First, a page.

Zero Tolerance for a Good Kid

Hi Readers: This one will make your blood boil even if it’s freezing outside. It’s about a North Carolina high school senior suspended for a paring knife found in her lunchbox, which, for the record, was actually her dad’s identical lunchbox that she brought to school by mistake. (Dad pares his apples at lunch, his daughter doesn’t.)

Sometimes I worry that by printing these weird Zero Tolerance stories — stories of kids suspended for the most innocent of “crimes” — I am giving as warped a picture of our culture as the nightly news does. (Albeit, with a different slant.) But then I think, the reason for publicizing these incidents is not to say they are epidemic, but to point out why they are happening at all: It is due to the inability of those in power to do any kind of sensible risk assessment.

That is worth blogging about, because sensitivity to ACTUAL danger, versus the trip-wire, brain-frozen fear of any POSSIBLE danger is one of the things Free-Range Kids is all about. When we, as a society, say, “I don’t care if it’s safe in1 billion cases, it’s that billionth case that matters!” then NOTHING seems safe. Not a kid playing in the park, not a kid eating a hot dog, and not a kid who accidentally (or even intentionally!) brought her dad’s fruit-paring knife to school. Unless you’re an apple, this just does not pose a threat in the hands of a normal school kid.

We are getting really good at substituting fear for reality. See the posts below this one about suing the Scouts for allowing boys to play in the semi-darkness, or about the recall of drop-side cribs. The fear that an item or activity might have any negative consequences EVER is enough to make us ignore any upside — even a huge one — and outlaw it.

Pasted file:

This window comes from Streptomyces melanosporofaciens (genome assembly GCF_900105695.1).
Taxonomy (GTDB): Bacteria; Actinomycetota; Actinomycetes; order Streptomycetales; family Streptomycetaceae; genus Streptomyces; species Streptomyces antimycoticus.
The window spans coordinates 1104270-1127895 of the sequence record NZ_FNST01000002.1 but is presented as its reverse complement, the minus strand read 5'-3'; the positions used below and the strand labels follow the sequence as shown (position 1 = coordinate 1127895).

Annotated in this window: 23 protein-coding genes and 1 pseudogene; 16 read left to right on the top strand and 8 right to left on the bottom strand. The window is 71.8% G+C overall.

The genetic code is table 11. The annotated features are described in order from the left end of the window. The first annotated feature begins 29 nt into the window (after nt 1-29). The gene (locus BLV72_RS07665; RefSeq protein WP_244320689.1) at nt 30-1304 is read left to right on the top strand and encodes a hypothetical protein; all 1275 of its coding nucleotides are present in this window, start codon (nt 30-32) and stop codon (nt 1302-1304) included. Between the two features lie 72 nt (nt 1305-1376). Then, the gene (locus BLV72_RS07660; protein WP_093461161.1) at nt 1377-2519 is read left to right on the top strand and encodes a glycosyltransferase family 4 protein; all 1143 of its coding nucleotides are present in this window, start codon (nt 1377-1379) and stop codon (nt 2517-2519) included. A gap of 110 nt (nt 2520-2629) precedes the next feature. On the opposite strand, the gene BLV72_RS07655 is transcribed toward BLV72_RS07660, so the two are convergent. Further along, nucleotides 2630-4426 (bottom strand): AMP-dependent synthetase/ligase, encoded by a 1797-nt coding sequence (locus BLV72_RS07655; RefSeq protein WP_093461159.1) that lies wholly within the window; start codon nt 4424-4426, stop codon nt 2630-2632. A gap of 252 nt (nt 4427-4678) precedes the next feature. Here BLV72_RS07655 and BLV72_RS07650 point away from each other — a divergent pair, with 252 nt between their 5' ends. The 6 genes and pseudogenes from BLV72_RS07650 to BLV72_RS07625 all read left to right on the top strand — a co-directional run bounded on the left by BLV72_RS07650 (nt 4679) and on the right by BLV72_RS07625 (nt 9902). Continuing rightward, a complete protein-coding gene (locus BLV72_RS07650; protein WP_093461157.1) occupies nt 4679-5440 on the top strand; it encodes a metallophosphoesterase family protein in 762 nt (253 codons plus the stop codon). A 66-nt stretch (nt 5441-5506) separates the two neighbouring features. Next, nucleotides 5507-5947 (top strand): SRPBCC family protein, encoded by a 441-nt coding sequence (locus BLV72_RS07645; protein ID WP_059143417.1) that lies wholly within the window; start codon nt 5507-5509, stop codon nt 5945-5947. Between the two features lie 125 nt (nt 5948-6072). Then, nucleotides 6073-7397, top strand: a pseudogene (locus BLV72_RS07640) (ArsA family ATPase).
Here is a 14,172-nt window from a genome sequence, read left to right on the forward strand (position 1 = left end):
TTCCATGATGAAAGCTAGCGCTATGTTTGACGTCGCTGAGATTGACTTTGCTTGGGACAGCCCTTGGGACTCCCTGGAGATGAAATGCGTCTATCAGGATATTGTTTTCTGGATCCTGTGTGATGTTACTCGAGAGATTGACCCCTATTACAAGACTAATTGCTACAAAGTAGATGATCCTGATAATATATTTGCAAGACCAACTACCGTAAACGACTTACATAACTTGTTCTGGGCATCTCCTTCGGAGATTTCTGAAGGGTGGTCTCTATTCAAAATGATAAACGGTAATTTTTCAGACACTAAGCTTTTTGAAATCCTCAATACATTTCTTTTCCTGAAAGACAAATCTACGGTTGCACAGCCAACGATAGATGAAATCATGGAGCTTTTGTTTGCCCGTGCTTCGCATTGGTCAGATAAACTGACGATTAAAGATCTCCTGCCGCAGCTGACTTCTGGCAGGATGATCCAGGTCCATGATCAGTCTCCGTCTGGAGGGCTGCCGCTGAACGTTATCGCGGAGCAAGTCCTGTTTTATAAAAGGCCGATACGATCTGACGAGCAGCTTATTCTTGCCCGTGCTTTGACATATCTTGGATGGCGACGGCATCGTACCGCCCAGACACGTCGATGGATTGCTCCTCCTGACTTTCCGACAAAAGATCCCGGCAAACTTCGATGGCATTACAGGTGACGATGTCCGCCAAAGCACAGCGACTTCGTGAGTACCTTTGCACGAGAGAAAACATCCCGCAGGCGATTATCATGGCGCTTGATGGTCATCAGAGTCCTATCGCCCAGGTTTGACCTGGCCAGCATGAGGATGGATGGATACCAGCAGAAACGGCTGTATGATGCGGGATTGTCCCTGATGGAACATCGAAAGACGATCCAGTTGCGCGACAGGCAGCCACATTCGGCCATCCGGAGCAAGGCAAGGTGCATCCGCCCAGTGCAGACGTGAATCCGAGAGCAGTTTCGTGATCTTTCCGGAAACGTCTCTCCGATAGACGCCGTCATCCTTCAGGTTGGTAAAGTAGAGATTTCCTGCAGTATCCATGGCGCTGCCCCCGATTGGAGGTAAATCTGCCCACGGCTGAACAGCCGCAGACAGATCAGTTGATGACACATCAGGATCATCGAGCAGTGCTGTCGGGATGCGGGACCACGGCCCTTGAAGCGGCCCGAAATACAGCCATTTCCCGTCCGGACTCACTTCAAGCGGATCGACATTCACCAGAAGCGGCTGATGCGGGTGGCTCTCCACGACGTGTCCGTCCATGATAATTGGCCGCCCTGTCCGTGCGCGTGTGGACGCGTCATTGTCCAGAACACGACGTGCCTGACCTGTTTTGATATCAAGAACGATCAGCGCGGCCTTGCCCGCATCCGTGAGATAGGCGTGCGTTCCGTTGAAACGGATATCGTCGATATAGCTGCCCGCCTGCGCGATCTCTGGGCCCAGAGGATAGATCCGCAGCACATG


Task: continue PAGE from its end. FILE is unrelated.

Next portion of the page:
And so we have this girl forbidden from stepping foot on campus because, in the words of the superintendent, “Bottom line is we want to ensure every child feels safe on our campus.”

If these “children” (actually high school students) don’t feel safe because one girl has a paring knife, it’s a good bet they will never feel safe. Which is why I blogged about this story, and why I run Free-Range Kids. Because in that situation, kids are ENTIRELY safe, and it is a BIG LIE to say they aren’t.

And it is a lie with consequences. — Lenore

Okay, here's one way to eat an apple WITHOUT using a paring knife. (But really I just loved this photo. The game looks so fun! Circa 1960.)

One Feisty Dame Can Defeat a Dumb Idea

Dear Readers — Sometimes, one person standing up for sanity can make a difference. Here’s a cool lady:

Before retirement, I was a volunteer coordinator. My job was to find volunteers for all non-profit and government agencies in the county. We had a PenPal program which entailed matching about 35 senior citizens with an equal number of 5th grade students in a specific class. We worked with the same teacher for years. Letter-writing was one of the skills children were to learn, and our only personal contact was a school party at the end of the year, where the kids put on a play for their senior pen pals. During the year, they knew only each other’s first names. It was a great program on many levels. Many kids have no elder in their lives, no one to tell them the stories. Many seniors lack purpose, and their monthly letter from the kids was a huge emotional boost.

And then the laws changed.

Each of our pen pals was required to have a background check and a TB test. The background check alone cost $70, and many of our seniors simply couldn’t afford it. I went to our superintendent of schools, who will remain nameless for her protection, and showed her exactly how the program worked. On the spot she called board members for a conference call and we were given permission to continue our program. Action! Sanity!

When I was “room mother” in my children’s classrooms, I made a thousand cupcakes for various reasons. Now, the volunteers are required to bring only purchased snacks in containers sealed at the store. I didn’t poison anybody’s kid, and I know mine weren’t poisoned. How did we let this happen?!

More to the point: How did  they let you retire?! — Lenore